Rated R for strong brutal bloody violence and torture, sexual content, graphic nudity, drug use and pervasive language
New Zealand director Lee Tamahori made a huge splash with his first film Once Were Warriors back in 1994. Tamahori revealed a violent, but compelling world populated by troubled souls struggling to retain their humanity in the face of hardship. His third film The Edge, starring Anthony Hopkins and Alec Baldwin, written by David Mamet, wasn't brilliant but did show a director with a talent for conflict and character. He then descended into making typical Hollywood pap such as Die Another Day, xXx: State of the Union, Along Came a Spider andNext. These weren't horrible films...okay, xXx is horrible, I take that back - but a resume shouldn't be filled with films that can easily be described by how they avoided being torturous. Thankfully, Tamahori has returned to his strong suit, the character-driven drama with The Devil's Double. He remind us of his early promise and delivers the kind of film he should have been producing all along.
Dominic Cooper (Captain America: The First Avenger
) commands this film with a Oscar-worthy dual performance as Uday Hussein and his body-double Latif Yahia. He outlines two very specific and equally engaging characters. This is particularly impressive given that the two are identical, which is the whole point of the film. Cooper's Hussein is a great study of a mentally disturbed man-boy. He is impulsive, brutal yet completely emotionally vulnerable. The film makes sense of Hussien's infamous violent outbursts, murders and using torture for amusement. It doesn't condone his actions, of course, but one comes away seeing how his own tormented psyche would result in such behavior.
Worldview: The old saying "Power tends to corrupt, and absolute power corrupts absolutely" is on display in this production. The Hussien family rule was one of the most despotic, brutal regimes in recent world history. This look into the inner workings of the family reveals the reason why man cannot rule without God.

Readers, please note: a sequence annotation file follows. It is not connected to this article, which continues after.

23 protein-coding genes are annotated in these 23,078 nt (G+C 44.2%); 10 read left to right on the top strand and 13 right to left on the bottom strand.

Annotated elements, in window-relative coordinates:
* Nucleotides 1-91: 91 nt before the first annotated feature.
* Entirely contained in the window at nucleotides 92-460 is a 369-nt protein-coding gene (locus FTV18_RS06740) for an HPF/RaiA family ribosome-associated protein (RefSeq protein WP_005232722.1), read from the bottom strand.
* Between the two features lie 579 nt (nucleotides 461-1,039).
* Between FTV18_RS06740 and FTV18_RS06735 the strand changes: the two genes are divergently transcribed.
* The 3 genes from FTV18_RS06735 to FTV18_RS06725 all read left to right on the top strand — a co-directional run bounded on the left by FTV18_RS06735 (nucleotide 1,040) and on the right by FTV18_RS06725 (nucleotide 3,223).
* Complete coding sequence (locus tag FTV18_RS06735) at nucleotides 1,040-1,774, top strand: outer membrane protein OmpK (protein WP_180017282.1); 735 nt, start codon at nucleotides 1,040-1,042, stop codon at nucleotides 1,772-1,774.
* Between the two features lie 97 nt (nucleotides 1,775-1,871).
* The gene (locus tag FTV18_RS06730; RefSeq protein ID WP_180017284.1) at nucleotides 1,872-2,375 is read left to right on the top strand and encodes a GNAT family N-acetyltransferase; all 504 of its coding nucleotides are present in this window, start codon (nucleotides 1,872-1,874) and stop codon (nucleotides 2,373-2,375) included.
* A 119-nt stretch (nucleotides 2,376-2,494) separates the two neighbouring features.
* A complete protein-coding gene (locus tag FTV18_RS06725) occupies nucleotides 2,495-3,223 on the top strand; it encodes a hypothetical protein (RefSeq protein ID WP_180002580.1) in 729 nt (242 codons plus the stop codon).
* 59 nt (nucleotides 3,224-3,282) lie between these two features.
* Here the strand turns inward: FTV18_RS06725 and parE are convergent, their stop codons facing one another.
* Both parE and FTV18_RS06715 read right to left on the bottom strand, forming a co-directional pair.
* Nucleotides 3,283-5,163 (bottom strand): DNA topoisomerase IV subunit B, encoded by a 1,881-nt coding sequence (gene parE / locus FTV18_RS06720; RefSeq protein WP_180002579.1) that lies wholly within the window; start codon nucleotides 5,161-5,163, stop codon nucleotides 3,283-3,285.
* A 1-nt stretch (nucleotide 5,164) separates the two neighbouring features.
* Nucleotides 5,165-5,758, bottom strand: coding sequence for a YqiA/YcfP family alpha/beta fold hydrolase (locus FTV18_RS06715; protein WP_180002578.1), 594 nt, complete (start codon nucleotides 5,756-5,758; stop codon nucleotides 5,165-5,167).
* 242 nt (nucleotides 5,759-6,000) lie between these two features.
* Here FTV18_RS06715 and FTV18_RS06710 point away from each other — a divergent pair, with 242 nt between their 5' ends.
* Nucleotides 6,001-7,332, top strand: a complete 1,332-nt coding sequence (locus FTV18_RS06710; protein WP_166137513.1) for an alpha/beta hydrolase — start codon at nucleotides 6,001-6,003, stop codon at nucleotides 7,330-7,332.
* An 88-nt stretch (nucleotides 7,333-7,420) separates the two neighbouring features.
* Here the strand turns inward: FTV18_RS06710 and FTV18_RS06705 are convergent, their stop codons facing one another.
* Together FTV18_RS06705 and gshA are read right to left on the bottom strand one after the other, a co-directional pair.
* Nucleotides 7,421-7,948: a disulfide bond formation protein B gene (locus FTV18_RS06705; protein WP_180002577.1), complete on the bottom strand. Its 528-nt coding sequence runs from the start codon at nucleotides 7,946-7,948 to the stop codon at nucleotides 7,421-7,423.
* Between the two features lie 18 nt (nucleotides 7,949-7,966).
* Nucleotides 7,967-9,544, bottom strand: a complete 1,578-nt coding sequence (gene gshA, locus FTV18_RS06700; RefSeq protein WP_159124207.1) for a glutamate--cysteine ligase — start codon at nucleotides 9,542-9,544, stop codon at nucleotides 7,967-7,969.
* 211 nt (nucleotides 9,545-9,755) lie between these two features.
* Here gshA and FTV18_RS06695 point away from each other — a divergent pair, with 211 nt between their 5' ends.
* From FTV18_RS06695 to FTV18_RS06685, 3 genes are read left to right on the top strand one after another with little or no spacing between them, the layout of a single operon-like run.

The corruption we all know comes with increased power isn't because we become godlike, but rather because it exposes just how human we really are. The more godlike someone believes himself to be, the more he thinks he can rise above God's laws, the more he descends into hell. You can gorge on the buffet of sin, but you will never be filled and the chasing of actual satisfaction and power will never be complete. This leads to greater and greater corruption of the mind and soul and by extension of the office the person holds.
Uday was able to experience transitory thrills, but they were mere flashes of excitement. He continually needed to up the ante to keep feeling in control. This is what led to his rape rooms and torture chambers. He had no one he could trust, no one he could know loved him. He was a pathetic, abused man who lashed out to feed his own urges. His continual need to express his power wasn't done to rule. It was done as a childish reminder that he had some control of his life. Again, this comes from living outside of God. When we come to understand that no matter our place on this Earth we do not possess any control whatsoever. It is He who has the steering wheel. When we attempt drive on our own, we quickly fly off the road.
Content: This is not a film for the family. There is plenty of sex and violence. Uday was known for cruelty, including the kidnapping and sexual torture of school girls. These incidents are documented in the film, although in a reserved fashion.